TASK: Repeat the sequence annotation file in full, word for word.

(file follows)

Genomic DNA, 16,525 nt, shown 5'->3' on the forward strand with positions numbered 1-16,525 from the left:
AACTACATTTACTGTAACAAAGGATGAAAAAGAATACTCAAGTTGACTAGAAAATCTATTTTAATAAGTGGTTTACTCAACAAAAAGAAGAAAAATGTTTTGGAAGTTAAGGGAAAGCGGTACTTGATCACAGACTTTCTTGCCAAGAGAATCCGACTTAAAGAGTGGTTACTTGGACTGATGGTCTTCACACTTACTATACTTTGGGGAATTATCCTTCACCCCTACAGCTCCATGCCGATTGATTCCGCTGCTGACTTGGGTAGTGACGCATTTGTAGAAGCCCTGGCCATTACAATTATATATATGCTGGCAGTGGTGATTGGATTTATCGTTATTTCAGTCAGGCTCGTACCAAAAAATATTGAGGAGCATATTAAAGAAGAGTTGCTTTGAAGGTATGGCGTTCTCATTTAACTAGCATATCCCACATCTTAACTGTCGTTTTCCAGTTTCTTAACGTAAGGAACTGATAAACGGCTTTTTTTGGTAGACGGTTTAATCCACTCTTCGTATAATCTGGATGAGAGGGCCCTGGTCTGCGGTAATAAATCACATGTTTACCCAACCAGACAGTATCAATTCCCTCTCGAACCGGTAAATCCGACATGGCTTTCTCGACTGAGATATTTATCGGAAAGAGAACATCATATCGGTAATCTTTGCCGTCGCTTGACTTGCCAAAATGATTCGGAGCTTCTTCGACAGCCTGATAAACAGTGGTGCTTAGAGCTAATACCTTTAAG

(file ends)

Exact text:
Genomic DNA, 16,525 nt, shown 5'->3' on the forward strand with positions numbered 1-16,525 from the left:
AACTACATTTACTGTAACAAAGGATGAAAAAGAATACTCAAGTTGACTAGAAAATCTATTTTAATAAGTGGTTTACTCAACAAAAAGAAGAAAAATGTTTTGGAAGTTAAGGGAAAGCGGTACTTGATCACAGACTTTCTTGCCAAGAGAATCCGACTTAAAGAGTGGTTACTTGGACTGATGGTCTTCACACTTACTATACTTTGGGGAATTATCCTTCACCCCTACAGCTCCATGCCGATTGATTCCGCTGCTGACTTGGGTAGTGACGCATTTGTAGAAGCCCTGGCCATTACAATTATATATATGCTGGCAGTGGTGATTGGATTTATCGTTATTTCAGTCAGGCTCGTACCAAAAAATATTGAGGAGCATATTAAAGAAGAGTTGCTTTGAAGGTATGGCGTTCTCATTTAACTAGCATATCCCACATCTTAACTGTCGTTTTCCAGTTTCTTAACGTAAGGAACTGATAAACGGCTTTTTTTGGTAGACGGTTTAATCCACTCTTCGTATAATCTGGATGAGAGGGCCCTGGTCTGCGGTAATAAATCACATGTTTACCCAACCAGACAGTATCAATTCCCTCTCGAACCGGTAAATCCGACATGGCTTTCTCGACTGAGATATTTATCGGAAAGAGAACATCATATCGGTAATCTTTGCCGTCGCTTGACTTGCCAAAATGATTCGGAGCTTCTTCGACAGCCTGATAAACAGTGGTGCTTAGAGCTAATACCTTTAAG